‘Empathy and caring for people are really strong attributes for a manager’
Gemma Davies, at just 28, is drawing on past struggles as she prepares Villa for their WSL debut against City tomorrow
As Aston Villa steamrollered to promotion last season, undefeated in the Championship with 13 wins from 14 fixtures, it was difficult to remember a time when they had struggled. That is testimony to the steep trajectory they have been on under manager Gemma Davies who, at 28 years old, becomes the youngest manager in the Women’s Super League.
The results have not gone to her head though, she remembers just as clearly the 12-0 drubbing at the hands of Manchester United in their previous campaign, and first ever game in the Second Division. “It was a challenging period. Behind closed doors, I perhaps didn’t deal with it very well,” Davies says.
She has none of the overt confidence of a head coach who masterminded such a turnaround. She talks freely about the big issues, but balances that by revealing the reality of buying her first house at the same time as building a WSL team: “It’s terrifying,” she says. “Now I’m going to have to be a real adult, and do real adult things.”
It is a striking reminder of her youth and rapid rise, for a person who became a coach “by accident”, starting as a 16-year-old filling in for someone over the summer at her sister’s football club in north Birmingham. She built a reputation at different clubs in the Midlands before she was appointed head coach at Villa at just 25.
But there have been moments of doubt. Their WSL debut at Villa Park tomorrow against Manchester City will mark almost two years to the day since that nightmare game against United, when they leaked 12 goals and went on a six-game winless streak in the league.
“There’s a general stereotype or assumption that is made at this level that you need to be this very dominating and aggressive figure that is quite vocal,” Davies says. “I was challenged with that perception in my first three or four months in the role, because I’m the opposite of that.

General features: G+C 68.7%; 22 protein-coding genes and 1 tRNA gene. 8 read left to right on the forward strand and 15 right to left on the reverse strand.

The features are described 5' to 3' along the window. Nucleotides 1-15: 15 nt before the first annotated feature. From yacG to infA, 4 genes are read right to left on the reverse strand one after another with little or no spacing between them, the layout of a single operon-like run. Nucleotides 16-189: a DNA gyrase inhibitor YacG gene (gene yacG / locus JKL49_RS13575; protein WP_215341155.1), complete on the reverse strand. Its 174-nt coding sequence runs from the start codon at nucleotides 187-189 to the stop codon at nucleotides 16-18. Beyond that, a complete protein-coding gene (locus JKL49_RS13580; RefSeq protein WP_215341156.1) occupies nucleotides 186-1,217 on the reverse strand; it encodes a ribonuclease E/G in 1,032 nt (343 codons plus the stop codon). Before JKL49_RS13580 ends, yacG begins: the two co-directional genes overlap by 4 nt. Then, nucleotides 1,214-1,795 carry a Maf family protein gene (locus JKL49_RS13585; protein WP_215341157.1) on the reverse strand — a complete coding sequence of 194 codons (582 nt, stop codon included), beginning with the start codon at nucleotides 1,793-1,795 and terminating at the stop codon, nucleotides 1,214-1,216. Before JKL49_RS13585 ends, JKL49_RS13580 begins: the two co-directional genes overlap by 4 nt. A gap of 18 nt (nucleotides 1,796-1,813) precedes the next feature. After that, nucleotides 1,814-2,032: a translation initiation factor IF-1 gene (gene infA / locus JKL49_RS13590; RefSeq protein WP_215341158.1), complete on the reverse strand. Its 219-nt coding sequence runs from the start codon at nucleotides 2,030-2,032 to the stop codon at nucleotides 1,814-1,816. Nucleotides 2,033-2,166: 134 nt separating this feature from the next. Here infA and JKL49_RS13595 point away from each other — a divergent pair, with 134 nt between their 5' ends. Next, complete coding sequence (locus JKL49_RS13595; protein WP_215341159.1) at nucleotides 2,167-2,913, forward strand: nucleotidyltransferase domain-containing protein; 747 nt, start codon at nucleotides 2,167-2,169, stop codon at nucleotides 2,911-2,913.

“Sometimes, the assumption is if you’re a nice person you’re a weak person, and I would completely argue the opposite. Having empathy and caring are really strong attributes in this role. Sometimes, especially [in the case of] women, society says you have to be something else to be successful – that you can’t be nice.
“The biggest reflection that I had in that period was to remain my authentic self – I just needed to be me, and me was good enough.” She proved that, by elevating her team to the top division for the first time.
She has spent the summer readying her team for the step up to the WSL – ousting eight players, including last season’s top scorer, Melissa Johnson.
Davies insists her side’s identity remains the same, just with more experienced players thanks to a recruitment plan that started in November. She says the contribution of Eniola Aluko, the new sporting director and former England player, has been “pivotal” in attracting former Lyon goalkeeper Lisa Weiss, as well as WSL talents Chloe Arthur and Anita Asante.
Asante has won everything there is to win in European club football in her time with Arsenal and Chelsea. She is also eight years Davies’s senior, and the manager says her experience means she has already become a “fundamental” part of the squad. “A large majority of our group have not played in the Super League before, players and staff, and ‘Neetz’ is able to share that.” With kick-off looming, Davies, a lifelong Villa fan, is in new territory; they are facing league giants City live on BT Sport. What is it going to feel like on that sideline, hoping her vision plays out – and that history does not repeat itself?
“It’s making my heart go a little bit faster as you said that,” she says. “Don’t get me wrong, it’s going to be difficult. The objective is simple, that’s to be competitive and to establish our identity in the league. We say it’s about daring greatly and being in the arena together.
“I think that’s often more powerful than any game strategy you put forward.”
New goal: Gemma Davies believes Aston Villa can compete in WSL